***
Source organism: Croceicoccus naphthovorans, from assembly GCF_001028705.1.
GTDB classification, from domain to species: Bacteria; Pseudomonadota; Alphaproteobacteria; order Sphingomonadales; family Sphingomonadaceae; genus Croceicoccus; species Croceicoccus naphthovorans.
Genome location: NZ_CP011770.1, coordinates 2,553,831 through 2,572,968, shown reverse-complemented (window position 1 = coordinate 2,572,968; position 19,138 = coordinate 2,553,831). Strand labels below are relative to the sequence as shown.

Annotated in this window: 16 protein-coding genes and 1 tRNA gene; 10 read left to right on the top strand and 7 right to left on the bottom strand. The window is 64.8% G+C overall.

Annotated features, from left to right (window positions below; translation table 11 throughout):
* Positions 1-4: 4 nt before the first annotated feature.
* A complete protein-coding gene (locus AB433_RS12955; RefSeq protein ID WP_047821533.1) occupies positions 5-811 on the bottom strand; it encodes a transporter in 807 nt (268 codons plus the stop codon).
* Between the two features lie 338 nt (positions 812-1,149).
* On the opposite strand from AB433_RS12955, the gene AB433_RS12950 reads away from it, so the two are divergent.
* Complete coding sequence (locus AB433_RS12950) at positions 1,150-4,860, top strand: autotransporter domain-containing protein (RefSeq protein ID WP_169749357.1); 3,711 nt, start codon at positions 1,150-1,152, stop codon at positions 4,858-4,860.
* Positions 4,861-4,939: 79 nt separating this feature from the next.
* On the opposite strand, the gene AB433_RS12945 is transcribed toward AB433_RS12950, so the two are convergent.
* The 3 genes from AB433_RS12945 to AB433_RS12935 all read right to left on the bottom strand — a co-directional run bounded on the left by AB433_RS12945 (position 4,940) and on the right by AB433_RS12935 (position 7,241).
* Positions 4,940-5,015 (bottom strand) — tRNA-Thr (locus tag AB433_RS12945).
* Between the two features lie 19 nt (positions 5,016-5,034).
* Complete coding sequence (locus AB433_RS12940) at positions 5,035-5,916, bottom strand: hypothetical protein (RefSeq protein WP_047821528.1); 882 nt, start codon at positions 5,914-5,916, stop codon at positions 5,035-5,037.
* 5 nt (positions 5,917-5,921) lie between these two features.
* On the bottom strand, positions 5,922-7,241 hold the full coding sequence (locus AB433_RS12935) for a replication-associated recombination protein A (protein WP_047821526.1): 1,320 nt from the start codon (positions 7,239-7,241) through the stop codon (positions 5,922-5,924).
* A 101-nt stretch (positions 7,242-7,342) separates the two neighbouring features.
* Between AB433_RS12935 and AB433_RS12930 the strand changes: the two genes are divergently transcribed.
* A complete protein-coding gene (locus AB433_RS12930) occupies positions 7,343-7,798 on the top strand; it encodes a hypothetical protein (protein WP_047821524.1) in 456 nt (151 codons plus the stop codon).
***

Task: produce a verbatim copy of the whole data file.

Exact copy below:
Source organism: Croceicoccus naphthovorans, from assembly GCF_001028705.1.
GTDB classification, from domain to species: Bacteria; Pseudomonadota; Alphaproteobacteria; order Sphingomonadales; family Sphingomonadaceae; genus Croceicoccus; species Croceicoccus naphthovorans.
Genome location: NZ_CP011770.1, coordinates 2,553,831 through 2,572,968, shown reverse-complemented (window position 1 = coordinate 2,572,968; position 19,138 = coordinate 2,553,831). Strand labels below are relative to the sequence as shown.

Annotated in this window: 16 protein-coding genes and 1 tRNA gene; 10 read left to right on the top strand and 7 right to left on the bottom strand. The window is 64.8% G+C overall.

Annotated features, from left to right (window positions below; translation table 11 throughout):
* Positions 1-4: 4 nt before the first annotated feature.
* A complete protein-coding gene (locus AB433_RS12955; RefSeq protein ID WP_047821533.1) occupies positions 5-811 on the bottom strand; it encodes a transporter in 807 nt (268 codons plus the stop codon).
* Between the two features lie 338 nt (positions 812-1,149).
* On the opposite strand from AB433_RS12955, the gene AB433_RS12950 reads away from it, so the two are divergent.
* Complete coding sequence (locus AB433_RS12950) at positions 1,150-4,860, top strand: autotransporter domain-containing protein (RefSeq protein ID WP_169749357.1); 3,711 nt, start codon at positions 1,150-1,152, stop codon at positions 4,858-4,860.
* Positions 4,861-4,939: 79 nt separating this feature from the next.
* On the opposite strand, the gene AB433_RS12945 is transcribed toward AB433_RS12950, so the two are convergent.
* The 3 genes from AB433_RS12945 to AB433_RS12935 all read right to left on the bottom strand — a co-directional run bounded on the left by AB433_RS12945 (position 4,940) and on the right by AB433_RS12935 (position 7,241).
* Positions 4,940-5,015 (bottom strand) — tRNA-Thr (locus tag AB433_RS12945).
* Between the two features lie 19 nt (positions 5,016-5,034).
* Complete coding sequence (locus AB433_RS12940) at positions 5,035-5,916, bottom strand: hypothetical protein (RefSeq protein WP_047821528.1); 882 nt, start codon at positions 5,914-5,916, stop codon at positions 5,035-5,037.
* 5 nt (positions 5,917-5,921) lie between these two features.
* On the bottom strand, positions 5,922-7,241 hold the full coding sequence (locus AB433_RS12935) for a replication-associated recombination protein A (protein WP_047821526.1): 1,320 nt from the start codon (positions 7,239-7,241) through the stop codon (positions 5,922-5,924).
* A 101-nt stretch (positions 7,242-7,342) separates the two neighbouring features.
* Between AB433_RS12935 and AB433_RS12930 the strand changes: the two genes are divergently transcribed.
* A complete protein-coding gene (locus AB433_RS12930) occupies positions 7,343-7,798 on the top strand; it encodes a hypothetical protein (protein WP_047821524.1) in 456 nt (151 codons plus the stop codon).